I did a little digging such as it is and have cut and pasted the article below. For me growing up in the early to mid 70s she and Stengel were sort of the historical faces of the franchise.
Link ? The First Met's Owner & Woman Pioneeress: Joan Whitney Payson ...
Feb 4, 2011The First Met's Owner & Woman Pioneeress: Joan Whitney Payson (1962-1975)
Joan Whitney Payson was born on February 5, 1903 in New York City. She was an heiress to the prominent Whitney Family and received much of the fortune when her father passed on. She would marry Charles Shipman Payson, a lawyer and successful businessman himself. The two lived in a 50 room mansion in Manhasset, NY with their own private art gallery.
She collected art and has many notable works donated in her name at the NY Metropolitan Museum of Art, in the Joan Payson Galleries. She along with her brother also ran Green Tree Stable & Breeding Farms in Saratoga NY & Lexington Kentucky. Their horses won four Belmont Stakes, two Kentucky Derby’s & a Preakness. The family interests also backed finances for Broadway plays & movies, including A Streetcar Named Desire & Gone With the Wind.
Mrs. Payson was a huge baseball fan and became a minority holder in the New York Giants baseball club. Her favorite player was Willie Mays. She voted against the Giants move to California, and sold her shares when they left. She began to work hard to find a replacement team.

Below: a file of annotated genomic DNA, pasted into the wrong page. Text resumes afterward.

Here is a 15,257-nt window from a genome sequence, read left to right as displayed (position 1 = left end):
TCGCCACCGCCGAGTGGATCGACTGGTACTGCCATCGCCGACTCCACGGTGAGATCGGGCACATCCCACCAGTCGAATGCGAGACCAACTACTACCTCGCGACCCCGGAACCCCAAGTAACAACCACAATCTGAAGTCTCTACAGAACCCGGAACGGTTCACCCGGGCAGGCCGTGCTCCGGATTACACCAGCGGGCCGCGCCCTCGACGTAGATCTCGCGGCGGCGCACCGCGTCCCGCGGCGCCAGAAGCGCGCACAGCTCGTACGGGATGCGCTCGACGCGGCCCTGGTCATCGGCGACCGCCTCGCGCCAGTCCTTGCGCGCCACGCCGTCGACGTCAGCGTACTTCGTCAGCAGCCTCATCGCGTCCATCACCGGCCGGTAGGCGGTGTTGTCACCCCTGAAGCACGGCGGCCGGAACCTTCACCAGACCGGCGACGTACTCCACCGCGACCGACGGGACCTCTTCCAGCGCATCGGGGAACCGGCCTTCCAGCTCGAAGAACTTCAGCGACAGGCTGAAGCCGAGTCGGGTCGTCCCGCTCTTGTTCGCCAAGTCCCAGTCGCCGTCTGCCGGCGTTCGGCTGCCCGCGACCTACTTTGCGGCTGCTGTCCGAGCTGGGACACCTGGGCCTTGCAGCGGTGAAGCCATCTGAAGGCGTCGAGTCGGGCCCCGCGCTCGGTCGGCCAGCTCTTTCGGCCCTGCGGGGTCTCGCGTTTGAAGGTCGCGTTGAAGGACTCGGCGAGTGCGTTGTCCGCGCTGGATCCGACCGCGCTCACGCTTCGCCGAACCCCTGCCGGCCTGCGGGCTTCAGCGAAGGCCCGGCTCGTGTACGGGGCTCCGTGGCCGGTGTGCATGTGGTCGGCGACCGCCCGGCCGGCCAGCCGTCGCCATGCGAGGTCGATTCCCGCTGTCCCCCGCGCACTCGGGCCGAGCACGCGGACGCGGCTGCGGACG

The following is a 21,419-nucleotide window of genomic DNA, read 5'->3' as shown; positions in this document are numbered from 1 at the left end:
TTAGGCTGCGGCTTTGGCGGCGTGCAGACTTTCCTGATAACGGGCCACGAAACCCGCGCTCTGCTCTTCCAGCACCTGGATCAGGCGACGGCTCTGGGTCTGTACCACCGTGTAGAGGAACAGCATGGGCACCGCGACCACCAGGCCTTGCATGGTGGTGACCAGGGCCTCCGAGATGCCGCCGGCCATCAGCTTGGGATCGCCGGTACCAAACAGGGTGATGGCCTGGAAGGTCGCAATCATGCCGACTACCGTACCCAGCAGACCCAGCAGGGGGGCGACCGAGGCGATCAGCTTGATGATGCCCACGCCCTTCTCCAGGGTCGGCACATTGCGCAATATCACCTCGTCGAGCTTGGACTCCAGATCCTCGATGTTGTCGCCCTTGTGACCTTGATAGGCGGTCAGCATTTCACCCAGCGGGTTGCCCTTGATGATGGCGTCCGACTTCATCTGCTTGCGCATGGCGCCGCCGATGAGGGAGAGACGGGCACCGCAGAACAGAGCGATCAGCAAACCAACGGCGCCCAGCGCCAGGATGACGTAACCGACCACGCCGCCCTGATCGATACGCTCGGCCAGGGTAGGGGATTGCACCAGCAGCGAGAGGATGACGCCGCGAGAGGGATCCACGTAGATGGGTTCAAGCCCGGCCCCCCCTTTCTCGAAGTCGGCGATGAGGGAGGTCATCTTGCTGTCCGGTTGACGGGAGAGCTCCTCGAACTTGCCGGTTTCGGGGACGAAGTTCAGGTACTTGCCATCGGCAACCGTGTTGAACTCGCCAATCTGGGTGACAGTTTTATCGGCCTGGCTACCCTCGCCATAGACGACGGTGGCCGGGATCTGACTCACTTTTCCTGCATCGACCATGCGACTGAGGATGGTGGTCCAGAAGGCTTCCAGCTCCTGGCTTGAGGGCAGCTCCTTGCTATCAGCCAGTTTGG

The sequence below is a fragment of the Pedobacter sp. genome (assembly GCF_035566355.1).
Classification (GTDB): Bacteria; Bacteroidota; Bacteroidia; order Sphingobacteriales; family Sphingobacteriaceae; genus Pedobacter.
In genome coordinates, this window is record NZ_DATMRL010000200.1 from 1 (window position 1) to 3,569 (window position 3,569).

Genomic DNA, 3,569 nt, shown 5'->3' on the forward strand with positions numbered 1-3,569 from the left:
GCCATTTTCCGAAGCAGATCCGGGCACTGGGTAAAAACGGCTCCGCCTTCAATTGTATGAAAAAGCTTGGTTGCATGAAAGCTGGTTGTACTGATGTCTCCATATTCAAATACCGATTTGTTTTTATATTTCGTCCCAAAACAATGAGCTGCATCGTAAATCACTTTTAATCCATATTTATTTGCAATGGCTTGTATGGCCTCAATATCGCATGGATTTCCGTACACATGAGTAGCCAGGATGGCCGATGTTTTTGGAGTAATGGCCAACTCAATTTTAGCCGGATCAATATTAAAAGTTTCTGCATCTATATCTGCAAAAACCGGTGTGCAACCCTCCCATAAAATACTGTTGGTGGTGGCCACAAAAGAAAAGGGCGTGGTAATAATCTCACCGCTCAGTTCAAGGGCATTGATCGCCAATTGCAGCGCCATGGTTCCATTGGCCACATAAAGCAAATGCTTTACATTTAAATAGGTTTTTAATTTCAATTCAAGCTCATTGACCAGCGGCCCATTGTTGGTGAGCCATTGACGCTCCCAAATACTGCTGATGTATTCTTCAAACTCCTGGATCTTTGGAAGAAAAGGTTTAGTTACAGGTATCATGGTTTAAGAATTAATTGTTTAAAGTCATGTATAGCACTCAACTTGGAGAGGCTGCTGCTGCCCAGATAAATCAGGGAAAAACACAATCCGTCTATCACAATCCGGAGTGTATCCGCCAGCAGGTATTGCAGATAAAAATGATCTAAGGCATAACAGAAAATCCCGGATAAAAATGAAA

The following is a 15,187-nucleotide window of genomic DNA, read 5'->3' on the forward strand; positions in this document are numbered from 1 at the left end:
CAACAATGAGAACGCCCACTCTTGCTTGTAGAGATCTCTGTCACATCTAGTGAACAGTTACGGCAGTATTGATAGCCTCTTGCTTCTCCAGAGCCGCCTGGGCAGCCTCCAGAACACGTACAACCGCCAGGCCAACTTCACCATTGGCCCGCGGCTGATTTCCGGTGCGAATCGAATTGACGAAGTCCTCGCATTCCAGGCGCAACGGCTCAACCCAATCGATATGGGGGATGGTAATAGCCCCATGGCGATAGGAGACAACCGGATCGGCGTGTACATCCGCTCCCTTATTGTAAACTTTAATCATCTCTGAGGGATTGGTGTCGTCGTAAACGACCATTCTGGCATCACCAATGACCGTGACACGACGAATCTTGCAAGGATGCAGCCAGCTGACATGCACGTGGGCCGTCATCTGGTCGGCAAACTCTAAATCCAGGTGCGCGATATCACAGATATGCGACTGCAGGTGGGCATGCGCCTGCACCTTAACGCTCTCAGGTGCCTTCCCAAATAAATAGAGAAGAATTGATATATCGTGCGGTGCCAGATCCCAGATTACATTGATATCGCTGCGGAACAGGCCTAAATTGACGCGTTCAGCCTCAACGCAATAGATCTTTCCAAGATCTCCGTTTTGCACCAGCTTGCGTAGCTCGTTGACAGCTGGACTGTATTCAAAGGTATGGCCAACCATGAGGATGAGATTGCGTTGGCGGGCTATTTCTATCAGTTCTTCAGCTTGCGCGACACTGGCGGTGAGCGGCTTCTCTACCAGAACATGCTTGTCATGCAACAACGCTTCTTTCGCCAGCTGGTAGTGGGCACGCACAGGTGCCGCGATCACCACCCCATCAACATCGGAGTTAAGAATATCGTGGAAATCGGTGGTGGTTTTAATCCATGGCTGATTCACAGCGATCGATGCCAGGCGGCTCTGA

In 1962 she became the first woman in America to buy a majority share of a sports team. She was the Mets majority stock holder, team President and was involved in baseball operations from 1962-1975. Unfortunately she trusted M. Donald Grant with many decisions in the later years. Her husband Charles Shipman had no interest in baseball. She loved her team, and was good to her players. They also had a deep respect and admiration for her.
She was always seen in the front row of Shea Stadium rooting on her team, not in an owner’s box. In 1972 she got Willie Mays back to New York to finish his career as a New York Met.
After her passing in 1975, her daughter inherited the team; Lorinda De Roulet.
She knew nothing about baseball either, and along with M. Donald Grant they destroyed the organization for the next few years.
They sold their shares in 1981 when the Wilpon/ Doubleday ownership took over.